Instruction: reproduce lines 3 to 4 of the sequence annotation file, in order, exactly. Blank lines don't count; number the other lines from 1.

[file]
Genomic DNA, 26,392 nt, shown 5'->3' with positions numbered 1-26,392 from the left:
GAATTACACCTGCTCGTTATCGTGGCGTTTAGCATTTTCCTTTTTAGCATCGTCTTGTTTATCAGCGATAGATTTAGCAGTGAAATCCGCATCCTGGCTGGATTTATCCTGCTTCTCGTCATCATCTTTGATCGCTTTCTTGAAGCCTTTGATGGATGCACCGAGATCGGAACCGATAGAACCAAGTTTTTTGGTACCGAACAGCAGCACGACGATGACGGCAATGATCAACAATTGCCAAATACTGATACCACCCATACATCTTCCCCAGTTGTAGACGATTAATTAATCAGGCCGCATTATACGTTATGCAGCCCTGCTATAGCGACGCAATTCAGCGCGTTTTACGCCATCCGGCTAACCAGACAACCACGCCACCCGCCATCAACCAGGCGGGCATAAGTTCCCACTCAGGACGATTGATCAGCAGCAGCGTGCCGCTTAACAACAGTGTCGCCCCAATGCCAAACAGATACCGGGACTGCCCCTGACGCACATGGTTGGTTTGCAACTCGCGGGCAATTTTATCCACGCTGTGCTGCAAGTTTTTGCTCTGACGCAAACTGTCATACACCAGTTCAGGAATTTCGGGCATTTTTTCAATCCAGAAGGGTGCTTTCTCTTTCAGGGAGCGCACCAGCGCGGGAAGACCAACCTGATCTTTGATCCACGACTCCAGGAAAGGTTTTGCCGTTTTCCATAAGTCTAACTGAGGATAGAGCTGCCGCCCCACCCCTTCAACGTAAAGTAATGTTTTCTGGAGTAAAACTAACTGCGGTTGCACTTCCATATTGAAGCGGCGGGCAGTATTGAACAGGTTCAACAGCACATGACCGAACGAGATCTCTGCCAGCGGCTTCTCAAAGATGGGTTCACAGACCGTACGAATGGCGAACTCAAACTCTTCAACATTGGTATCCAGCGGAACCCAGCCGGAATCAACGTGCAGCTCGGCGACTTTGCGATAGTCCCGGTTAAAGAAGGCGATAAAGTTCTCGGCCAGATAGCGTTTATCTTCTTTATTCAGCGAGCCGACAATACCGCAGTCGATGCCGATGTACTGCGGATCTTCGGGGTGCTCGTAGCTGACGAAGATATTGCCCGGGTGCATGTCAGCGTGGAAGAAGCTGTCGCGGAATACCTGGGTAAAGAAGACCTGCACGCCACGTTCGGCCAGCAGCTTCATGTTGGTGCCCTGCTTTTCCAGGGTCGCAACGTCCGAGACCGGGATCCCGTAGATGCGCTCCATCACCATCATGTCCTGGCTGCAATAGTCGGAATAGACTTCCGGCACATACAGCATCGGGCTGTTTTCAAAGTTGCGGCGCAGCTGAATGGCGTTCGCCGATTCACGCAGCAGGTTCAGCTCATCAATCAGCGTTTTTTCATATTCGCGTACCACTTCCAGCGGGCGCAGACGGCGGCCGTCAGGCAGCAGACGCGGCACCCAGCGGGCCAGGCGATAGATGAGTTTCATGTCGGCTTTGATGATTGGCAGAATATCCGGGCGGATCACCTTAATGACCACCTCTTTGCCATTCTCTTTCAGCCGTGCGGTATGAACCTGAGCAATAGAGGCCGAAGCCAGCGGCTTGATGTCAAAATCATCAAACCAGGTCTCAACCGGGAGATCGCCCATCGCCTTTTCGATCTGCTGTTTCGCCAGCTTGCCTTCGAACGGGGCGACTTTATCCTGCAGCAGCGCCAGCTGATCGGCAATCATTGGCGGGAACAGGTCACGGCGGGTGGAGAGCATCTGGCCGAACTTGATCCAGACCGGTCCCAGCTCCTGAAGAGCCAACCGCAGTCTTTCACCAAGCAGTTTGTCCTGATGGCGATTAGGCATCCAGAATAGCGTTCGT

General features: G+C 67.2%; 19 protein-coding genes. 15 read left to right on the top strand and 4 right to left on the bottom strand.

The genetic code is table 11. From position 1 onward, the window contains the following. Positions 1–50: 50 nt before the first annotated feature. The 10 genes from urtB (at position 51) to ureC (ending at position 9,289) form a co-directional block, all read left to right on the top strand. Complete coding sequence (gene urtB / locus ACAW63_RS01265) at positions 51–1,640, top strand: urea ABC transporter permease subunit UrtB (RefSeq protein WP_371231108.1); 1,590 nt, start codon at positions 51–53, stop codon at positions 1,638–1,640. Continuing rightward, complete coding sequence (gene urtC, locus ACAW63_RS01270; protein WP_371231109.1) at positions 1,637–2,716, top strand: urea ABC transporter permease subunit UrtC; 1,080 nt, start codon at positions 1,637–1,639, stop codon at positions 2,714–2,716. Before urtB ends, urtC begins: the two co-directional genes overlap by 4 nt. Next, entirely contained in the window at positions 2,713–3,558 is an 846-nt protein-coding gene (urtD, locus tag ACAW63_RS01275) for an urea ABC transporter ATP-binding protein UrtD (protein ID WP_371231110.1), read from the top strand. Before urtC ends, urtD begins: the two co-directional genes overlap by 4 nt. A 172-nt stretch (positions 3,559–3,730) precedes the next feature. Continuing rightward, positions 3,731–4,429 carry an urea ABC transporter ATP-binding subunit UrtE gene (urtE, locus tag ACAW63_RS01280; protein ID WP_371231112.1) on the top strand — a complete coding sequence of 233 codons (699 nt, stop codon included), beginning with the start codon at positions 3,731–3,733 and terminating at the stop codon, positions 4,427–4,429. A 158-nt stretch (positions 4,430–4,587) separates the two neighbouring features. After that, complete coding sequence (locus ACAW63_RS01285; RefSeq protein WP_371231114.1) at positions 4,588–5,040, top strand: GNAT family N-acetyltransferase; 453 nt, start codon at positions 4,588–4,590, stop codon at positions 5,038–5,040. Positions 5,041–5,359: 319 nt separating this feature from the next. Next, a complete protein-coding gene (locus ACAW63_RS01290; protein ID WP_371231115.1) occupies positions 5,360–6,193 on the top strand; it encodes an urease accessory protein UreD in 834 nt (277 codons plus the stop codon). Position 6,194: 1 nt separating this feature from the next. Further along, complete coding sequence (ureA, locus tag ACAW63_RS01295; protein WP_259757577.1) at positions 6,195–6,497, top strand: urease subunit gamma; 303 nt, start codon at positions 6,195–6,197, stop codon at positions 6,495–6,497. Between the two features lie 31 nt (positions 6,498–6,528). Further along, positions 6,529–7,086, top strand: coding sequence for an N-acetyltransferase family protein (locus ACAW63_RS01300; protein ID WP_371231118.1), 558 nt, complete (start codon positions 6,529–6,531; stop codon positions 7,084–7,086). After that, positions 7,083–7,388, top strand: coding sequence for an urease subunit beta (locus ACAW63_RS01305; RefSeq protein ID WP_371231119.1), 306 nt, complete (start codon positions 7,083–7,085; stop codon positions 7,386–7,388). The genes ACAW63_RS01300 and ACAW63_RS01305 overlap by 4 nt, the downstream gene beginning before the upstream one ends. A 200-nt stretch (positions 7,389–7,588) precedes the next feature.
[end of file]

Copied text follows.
General features: G+C 67.2%; 19 protein-coding genes. 15 read left to right on the top strand and 4 right to left on the bottom strand.

The genetic code is table 11. From position 1 onward, the window contains the following. Positions 1–50: 50 nt before the first annotated feature. The 10 genes from urtB (at position 51) to ureC (ending at position 9,289) form a co-directional block, all read left to right on the top strand. Complete coding sequence (gene urtB / locus ACAW63_RS01265) at positions 51–1,640, top strand: urea ABC transporter permease subunit UrtB (RefSeq protein WP_371231108.1); 1,590 nt, start codon at positions 51–53, stop codon at positions 1,638–1,640. Continuing rightward, complete coding sequence (gene urtC, locus ACAW63_RS01270; protein WP_371231109.1) at positions 1,637–2,716, top strand: urea ABC transporter permease subunit UrtC; 1,080 nt, start codon at positions 1,637–1,639, stop codon at positions 2,714–2,716. Before urtB ends, urtC begins: the two co-directional genes overlap by 4 nt. Next, entirely contained in the window at positions 2,713–3,558 is an 846-nt protein-coding gene (urtD, locus tag ACAW63_RS01275) for an urea ABC transporter ATP-binding protein UrtD (protein ID WP_371231110.1), read from the top strand. Before urtC ends, urtD begins: the two co-directional genes overlap by 4 nt. A 172-nt stretch (positions 3,559–3,730) precedes the next feature. Continuing rightward, positions 3,731–4,429 carry an urea ABC transporter ATP-binding subunit UrtE gene (urtE, locus tag ACAW63_RS01280; protein ID WP_371231112.1) on the top strand — a complete coding sequence of 233 codons (699 nt, stop codon included), beginning with the start codon at positions 3,731–3,733 and terminating at the stop codon, positions 4,427–4,429. A 158-nt stretch (positions 4,430–4,587) separates the two neighbouring features. After that, complete coding sequence (locus ACAW63_RS01285; RefSeq protein WP_371231114.1) at positions 4,588–5,040, top strand: GNAT family N-acetyltransferase; 453 nt, start codon at positions 4,588–4,590, stop codon at positions 5,038–5,040. Positions 5,041–5,359: 319 nt separating this feature from the next. Next, a complete protein-coding gene (locus ACAW63_RS01290; protein ID WP_371231115.1) occupies positions 5,360–6,193 on the top strand; it encodes an urease accessory protein UreD in 834 nt (277 codons plus the stop codon). Position 6,194: 1 nt separating this feature from the next. Further along, complete coding sequence (ureA, locus tag ACAW63_RS01295; protein WP_259757577.1) at positions 6,195–6,497, top strand: urease subunit gamma; 303 nt, start codon at positions 6,195–6,197, stop codon at positions 6,495–6,497. Between the two features lie 31 nt (positions 6,498–6,528). Further along, positions 6,529–7,086, top strand: coding sequence for an N-acetyltransferase family protein (locus ACAW63_RS01300; protein ID WP_371231118.1), 558 nt, complete (start codon positions 6,529–6,531; stop codon positions 7,084–7,086). After that, positions 7,083–7,388, top strand: coding sequence for an urease subunit beta (locus ACAW63_RS01305; RefSeq protein ID WP_371231119.1), 306 nt, complete (start codon positions 7,083–7,085; stop codon positions 7,386–7,388). The genes ACAW63_RS01300 and ACAW63_RS01305 overlap by 4 nt, the downstream gene beginning before the upstream one ends. A 200-nt stretch (positions 7,389–7,588) precedes the next feature.